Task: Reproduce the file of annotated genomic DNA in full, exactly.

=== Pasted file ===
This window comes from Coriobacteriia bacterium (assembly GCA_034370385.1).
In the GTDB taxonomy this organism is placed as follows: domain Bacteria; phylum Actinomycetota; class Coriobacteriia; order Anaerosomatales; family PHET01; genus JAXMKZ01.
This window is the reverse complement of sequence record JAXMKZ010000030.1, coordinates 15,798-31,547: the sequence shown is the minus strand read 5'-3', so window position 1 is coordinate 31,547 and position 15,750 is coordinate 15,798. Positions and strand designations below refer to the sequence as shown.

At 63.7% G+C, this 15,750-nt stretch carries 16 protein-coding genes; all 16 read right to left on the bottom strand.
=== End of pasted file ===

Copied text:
This window comes from Coriobacteriia bacterium (assembly GCA_034370385.1).
In the GTDB taxonomy this organism is placed as follows: domain Bacteria; phylum Actinomycetota; class Coriobacteriia; order Anaerosomatales; family PHET01; genus JAXMKZ01.
This window is the reverse complement of sequence record JAXMKZ010000030.1, coordinates 15,798-31,547: the sequence shown is the minus strand read 5'-3', so window position 1 is coordinate 31,547 and position 15,750 is coordinate 15,798. Positions and strand designations below refer to the sequence as shown.

At 63.7% G+C, this 15,750-nt stretch carries 16 protein-coding genes; all 16 read right to left on the bottom strand.